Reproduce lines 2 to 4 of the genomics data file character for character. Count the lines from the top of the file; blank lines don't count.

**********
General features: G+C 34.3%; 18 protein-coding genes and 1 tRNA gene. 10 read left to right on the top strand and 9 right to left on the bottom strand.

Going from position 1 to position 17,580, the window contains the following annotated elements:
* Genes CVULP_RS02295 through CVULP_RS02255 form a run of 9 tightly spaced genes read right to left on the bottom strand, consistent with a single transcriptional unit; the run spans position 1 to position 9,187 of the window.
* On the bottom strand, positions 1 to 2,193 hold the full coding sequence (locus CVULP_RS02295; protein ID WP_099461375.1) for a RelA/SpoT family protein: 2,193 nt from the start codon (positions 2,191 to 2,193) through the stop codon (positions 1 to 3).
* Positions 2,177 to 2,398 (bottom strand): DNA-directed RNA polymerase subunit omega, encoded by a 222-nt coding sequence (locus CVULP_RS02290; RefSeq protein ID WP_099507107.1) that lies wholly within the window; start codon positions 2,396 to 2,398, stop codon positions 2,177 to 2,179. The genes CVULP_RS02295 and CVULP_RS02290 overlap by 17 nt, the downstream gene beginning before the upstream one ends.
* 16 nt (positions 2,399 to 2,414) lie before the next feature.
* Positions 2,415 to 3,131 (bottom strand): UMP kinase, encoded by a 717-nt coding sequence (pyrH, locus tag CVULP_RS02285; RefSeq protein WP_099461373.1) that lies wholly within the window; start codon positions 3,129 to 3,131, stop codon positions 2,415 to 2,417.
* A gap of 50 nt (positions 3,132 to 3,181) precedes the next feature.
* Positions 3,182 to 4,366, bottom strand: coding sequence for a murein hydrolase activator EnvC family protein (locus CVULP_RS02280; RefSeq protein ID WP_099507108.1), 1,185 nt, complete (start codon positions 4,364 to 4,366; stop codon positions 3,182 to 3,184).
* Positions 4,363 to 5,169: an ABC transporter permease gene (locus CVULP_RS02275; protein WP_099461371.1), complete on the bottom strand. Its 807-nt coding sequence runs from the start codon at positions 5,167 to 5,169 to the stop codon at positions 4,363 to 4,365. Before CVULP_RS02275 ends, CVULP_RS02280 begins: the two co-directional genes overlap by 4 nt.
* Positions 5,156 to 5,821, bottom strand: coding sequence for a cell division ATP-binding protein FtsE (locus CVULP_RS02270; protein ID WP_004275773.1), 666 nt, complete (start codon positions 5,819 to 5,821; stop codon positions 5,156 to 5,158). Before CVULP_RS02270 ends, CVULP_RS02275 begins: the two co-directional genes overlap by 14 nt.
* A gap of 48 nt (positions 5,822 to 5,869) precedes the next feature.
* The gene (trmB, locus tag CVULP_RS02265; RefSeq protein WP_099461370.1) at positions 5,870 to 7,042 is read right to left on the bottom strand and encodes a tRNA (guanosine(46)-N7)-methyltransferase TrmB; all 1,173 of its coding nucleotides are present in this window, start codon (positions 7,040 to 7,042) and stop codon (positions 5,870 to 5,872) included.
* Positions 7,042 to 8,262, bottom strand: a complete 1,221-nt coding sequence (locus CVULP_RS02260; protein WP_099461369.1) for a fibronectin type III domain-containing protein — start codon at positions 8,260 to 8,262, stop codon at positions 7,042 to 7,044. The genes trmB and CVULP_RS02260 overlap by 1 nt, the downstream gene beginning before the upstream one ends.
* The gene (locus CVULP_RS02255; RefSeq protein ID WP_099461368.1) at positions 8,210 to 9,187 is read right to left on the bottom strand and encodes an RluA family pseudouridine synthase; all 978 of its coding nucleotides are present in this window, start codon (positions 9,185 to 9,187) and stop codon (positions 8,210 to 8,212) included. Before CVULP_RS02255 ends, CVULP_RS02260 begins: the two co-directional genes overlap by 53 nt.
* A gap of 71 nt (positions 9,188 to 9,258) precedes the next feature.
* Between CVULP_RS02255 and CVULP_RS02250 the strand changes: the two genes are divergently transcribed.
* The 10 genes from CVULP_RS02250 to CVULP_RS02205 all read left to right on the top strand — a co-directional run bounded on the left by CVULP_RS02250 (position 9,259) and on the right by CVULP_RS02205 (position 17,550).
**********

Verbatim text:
Going from position 1 to position 17,580, the window contains the following annotated elements:
* Genes CVULP_RS02295 through CVULP_RS02255 form a run of 9 tightly spaced genes read right to left on the bottom strand, consistent with a single transcriptional unit; the run spans position 1 to position 9,187 of the window.
* On the bottom strand, positions 1 to 2,193 hold the full coding sequence (locus CVULP_RS02295; protein ID WP_099461375.1) for a RelA/SpoT family protein: 2,193 nt from the start codon (positions 2,191 to 2,193) through the stop codon (positions 1 to 3).